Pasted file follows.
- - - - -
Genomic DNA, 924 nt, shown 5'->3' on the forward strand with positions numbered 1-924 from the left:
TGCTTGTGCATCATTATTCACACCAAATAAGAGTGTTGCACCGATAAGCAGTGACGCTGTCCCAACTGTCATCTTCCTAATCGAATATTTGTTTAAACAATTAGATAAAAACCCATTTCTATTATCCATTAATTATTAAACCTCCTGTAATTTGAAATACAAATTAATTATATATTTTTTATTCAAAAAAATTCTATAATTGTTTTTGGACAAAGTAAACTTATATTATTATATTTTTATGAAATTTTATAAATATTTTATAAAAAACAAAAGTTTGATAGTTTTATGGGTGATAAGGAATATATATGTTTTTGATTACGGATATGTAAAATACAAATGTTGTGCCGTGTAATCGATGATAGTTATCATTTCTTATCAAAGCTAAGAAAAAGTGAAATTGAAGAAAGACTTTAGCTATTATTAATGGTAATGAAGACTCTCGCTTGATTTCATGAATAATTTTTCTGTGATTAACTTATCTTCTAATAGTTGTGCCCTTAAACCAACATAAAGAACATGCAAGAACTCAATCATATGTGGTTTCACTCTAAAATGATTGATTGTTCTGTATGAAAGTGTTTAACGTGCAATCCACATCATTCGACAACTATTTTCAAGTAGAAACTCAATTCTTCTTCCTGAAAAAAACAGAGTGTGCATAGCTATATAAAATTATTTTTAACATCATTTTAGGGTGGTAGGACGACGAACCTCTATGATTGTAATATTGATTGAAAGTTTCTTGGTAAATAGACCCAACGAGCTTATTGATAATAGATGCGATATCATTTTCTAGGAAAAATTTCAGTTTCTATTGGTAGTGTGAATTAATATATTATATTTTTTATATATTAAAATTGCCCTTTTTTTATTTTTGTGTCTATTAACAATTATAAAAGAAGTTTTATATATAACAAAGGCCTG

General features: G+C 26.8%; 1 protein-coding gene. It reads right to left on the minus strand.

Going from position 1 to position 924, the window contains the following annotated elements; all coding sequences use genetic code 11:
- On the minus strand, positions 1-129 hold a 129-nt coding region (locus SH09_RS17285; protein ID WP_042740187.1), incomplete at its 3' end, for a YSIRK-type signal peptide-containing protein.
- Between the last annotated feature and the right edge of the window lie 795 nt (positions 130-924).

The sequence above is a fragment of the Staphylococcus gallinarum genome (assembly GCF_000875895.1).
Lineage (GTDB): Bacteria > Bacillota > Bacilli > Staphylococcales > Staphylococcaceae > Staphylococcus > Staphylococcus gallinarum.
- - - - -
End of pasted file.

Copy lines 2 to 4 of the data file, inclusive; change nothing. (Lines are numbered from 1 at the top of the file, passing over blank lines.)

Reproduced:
TGCTTGTGCATCATTATTCACACCAAATAAGAGTGTTGCACCGATAAGCAGTGACGCTGTCCCAACTGTCATCTTCCTAATCGAATATTTGTTTAAACAATTAGATAAAAACCCATTTCTATTATCCATTAATTATTAAACCTCCTGTAATTTGAAATACAAATTAATTATATATTTTTTATTCAAAAAAATTCTATAATTGTTTTTGGACAAAGTAAACTTATATTATTATATTTTTATGAAATTTTATAAATATTTTATAAAAAACAAAAGTTTGATAGTTTTATGGGTGATAAGGAATATATATGTTTTTGATTACGGATATGTAAAATACAAATGTTGTGCCGTGTAATCGATGATAGTTATCATTTCTTATCAAAGCTAAGAAAAAGTGAAATTGAAGAAAGACTTTAGCTATTATTAATGGTAATGAAGACTCTCGCTTGATTTCATGAATAATTTTTCTGTGATTAACTTATCTTCTAATAGTTGTGCCCTTAAACCAACATAAAGAACATGCAAGAACTCAATCATATGTGGTTTCACTCTAAAATGATTGATTGTTCTGTATGAAAGTGTTTAACGTGCAATCCACATCATTCGACAACTATTTTCAAGTAGAAACTCAATTCTTCTTCCTGAAAAAAACAGAGTGTGCATAGCTATATAAAATTATTTTTAACATCATTTTAGGGTGGTAGGACGACGAACCTCTATGATTGTAATATTGATTGAAAGTTTCTTGGTAAATAGACCCAACGAGCTTATTGATAATAGATGCGATATCATTTTCTAGGAAAAATTTCAGTTTCTATTGGTAGTGTGAATTAATATATTATATTTTTTATATATTAAAATTGCCCTTTTTTTATTTTTGTGTCTATTAACAATTATAAAAGAAGTTTTATATATAACAAAGGCCTG

General features: G+C 26.8%; 1 protein-coding gene. It reads right to left on the minus strand.

Going from position 1 to position 924, the window contains the following annotated elements; all coding sequences use genetic code 11: